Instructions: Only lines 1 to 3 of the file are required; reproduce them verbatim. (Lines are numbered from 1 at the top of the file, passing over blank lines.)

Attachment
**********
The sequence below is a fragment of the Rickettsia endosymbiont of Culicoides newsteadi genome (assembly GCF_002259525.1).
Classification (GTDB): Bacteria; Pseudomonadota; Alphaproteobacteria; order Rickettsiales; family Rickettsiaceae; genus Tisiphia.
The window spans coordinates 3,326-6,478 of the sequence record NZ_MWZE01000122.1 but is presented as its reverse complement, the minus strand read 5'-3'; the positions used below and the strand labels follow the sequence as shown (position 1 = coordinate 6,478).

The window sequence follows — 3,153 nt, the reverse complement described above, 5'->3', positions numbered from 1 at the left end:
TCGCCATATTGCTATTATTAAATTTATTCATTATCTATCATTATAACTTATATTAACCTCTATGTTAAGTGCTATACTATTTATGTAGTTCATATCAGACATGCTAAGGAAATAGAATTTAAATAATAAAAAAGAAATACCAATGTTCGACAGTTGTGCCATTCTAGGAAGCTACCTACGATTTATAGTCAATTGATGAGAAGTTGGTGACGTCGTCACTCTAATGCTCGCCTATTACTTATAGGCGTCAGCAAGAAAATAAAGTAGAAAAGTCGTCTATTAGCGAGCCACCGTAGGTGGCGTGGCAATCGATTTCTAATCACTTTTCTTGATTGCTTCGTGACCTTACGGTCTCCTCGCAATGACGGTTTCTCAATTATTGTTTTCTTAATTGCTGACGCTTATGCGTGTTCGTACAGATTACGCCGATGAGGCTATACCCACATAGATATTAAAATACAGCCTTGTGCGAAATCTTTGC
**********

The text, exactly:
The sequence below is a fragment of the Rickettsia endosymbiont of Culicoides newsteadi genome (assembly GCF_002259525.1).
Classification (GTDB): Bacteria; Pseudomonadota; Alphaproteobacteria; order Rickettsiales; family Rickettsiaceae; genus Tisiphia.
The window spans coordinates 3,326-6,478 of the sequence record NZ_MWZE01000122.1 but is presented as its reverse complement, the minus strand read 5'-3'; the positions used below and the strand labels follow the sequence as shown (position 1 = coordinate 6,478).